Kay Redfield Jamison


This is one of the books I read when first diagnosed with bipolar illness, and although the brave honesty was appreciated, the style and the writer, herself, are very disappointing. The style is too choppy, as if the writer were still manic. She, on the other hand, demonstrated, through her writing, a complete lack of regard for the feelings of other people and an very large ego, which causes her to look down her nose at others. Where is the simple respect for others? And if she regards herself better than others because of the wider band the illness causes people to emote, how can she hold herself accountable for her actions? More importantly, how can she consider her ability to emote better and judge others' ability as less when she is no one but herself? Perhaps if Ms. Jamison could step in another's shoes and experience the emotions of that person for one day, she would know what she is talking about. What I did learn from her book was how not to behave and how important it is to hold one's self accountable for one's actions.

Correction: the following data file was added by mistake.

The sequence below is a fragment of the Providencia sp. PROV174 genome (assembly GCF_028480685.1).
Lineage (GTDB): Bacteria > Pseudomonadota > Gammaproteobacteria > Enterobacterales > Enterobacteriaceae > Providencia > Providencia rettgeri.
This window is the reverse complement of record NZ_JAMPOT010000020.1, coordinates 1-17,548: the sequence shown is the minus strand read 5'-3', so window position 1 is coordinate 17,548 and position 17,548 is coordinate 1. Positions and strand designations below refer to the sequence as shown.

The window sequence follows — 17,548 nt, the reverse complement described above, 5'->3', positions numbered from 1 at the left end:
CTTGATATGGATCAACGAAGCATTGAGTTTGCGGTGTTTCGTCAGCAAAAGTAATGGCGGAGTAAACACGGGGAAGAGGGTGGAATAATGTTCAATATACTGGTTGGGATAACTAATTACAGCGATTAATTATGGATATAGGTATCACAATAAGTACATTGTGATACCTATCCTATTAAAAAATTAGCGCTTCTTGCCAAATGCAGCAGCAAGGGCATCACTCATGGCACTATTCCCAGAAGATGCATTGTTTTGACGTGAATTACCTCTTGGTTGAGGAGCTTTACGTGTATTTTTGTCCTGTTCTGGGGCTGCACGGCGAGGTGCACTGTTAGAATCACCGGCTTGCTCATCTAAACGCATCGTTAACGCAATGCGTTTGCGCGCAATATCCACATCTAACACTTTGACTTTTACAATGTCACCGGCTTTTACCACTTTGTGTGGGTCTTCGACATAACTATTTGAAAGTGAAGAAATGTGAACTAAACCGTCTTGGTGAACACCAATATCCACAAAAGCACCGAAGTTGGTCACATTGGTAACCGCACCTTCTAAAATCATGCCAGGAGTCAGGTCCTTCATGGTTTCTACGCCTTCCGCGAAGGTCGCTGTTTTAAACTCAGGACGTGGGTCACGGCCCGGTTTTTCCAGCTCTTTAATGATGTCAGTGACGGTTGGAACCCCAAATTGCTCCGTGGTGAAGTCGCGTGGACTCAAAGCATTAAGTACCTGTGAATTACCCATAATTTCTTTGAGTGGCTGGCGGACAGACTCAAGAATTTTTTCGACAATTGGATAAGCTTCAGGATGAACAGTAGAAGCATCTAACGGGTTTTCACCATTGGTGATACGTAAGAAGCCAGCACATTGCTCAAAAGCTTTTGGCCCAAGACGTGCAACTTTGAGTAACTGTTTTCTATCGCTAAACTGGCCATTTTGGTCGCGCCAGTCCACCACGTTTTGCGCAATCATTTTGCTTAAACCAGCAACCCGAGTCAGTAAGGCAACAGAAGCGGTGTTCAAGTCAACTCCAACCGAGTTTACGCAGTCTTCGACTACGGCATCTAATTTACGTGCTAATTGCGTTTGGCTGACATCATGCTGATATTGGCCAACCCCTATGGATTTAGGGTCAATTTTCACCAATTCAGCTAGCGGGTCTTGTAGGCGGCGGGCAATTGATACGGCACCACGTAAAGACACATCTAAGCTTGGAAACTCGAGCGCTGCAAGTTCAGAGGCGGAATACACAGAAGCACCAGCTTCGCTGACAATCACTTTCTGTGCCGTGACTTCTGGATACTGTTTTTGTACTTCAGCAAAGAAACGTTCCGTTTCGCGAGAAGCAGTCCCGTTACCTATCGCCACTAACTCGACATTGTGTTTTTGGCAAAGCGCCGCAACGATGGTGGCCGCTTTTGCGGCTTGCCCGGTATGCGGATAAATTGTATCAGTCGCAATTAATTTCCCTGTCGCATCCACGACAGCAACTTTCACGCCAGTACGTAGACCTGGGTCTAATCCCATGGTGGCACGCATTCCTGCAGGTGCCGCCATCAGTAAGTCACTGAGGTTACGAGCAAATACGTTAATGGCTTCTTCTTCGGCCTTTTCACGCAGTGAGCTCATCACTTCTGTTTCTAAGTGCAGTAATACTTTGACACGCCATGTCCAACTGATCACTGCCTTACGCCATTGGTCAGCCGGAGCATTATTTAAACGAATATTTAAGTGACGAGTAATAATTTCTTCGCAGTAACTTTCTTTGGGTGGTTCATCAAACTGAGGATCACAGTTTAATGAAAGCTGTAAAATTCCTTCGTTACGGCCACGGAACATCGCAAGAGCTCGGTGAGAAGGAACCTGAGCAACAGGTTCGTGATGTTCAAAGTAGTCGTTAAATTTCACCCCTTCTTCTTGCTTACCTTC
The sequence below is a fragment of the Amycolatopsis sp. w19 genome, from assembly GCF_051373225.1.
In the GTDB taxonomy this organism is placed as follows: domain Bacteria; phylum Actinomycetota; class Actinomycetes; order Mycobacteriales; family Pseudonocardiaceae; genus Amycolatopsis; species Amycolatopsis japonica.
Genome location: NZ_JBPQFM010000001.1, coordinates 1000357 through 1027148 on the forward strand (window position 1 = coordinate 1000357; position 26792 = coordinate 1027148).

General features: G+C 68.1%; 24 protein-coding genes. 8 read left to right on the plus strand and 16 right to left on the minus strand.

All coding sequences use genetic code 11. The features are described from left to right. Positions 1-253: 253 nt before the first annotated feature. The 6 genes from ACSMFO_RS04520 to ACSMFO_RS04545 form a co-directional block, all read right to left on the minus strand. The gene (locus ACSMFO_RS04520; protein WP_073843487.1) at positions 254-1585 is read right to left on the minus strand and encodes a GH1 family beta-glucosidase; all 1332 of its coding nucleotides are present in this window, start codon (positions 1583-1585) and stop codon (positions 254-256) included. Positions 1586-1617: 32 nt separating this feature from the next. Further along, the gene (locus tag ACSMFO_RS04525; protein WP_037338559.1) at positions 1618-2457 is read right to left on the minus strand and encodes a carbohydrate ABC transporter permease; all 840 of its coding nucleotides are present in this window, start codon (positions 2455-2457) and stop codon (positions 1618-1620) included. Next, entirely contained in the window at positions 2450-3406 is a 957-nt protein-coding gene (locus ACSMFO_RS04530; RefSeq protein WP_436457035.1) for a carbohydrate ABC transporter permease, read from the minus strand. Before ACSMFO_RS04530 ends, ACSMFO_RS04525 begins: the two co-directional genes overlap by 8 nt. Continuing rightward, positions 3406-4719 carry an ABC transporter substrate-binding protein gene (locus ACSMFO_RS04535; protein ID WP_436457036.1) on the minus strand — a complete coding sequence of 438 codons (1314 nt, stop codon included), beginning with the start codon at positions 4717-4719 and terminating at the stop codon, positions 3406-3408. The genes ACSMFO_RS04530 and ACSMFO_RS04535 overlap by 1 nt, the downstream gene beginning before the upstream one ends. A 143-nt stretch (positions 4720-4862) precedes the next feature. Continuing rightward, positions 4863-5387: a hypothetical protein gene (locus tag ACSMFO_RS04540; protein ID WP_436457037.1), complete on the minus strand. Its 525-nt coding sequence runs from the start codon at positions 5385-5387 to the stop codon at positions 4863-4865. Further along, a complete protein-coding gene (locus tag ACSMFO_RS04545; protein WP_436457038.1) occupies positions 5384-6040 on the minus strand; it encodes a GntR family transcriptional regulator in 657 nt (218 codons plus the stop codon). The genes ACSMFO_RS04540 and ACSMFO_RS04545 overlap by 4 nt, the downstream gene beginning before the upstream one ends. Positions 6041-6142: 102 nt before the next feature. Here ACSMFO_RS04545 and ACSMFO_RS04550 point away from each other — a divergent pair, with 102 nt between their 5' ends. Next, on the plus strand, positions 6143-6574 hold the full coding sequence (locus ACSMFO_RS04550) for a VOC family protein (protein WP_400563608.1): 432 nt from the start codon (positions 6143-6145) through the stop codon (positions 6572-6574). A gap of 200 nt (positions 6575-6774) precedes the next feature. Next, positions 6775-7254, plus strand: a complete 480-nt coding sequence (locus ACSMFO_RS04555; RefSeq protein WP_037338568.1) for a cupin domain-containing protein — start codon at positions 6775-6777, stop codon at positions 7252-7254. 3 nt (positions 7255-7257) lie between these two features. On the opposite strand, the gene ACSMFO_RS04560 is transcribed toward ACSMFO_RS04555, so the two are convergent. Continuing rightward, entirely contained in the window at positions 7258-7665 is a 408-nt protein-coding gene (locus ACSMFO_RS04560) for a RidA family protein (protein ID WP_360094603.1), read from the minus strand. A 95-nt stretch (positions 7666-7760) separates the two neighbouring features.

>>By redcatdave   (Monday, 16 Jun 2003 06:42)

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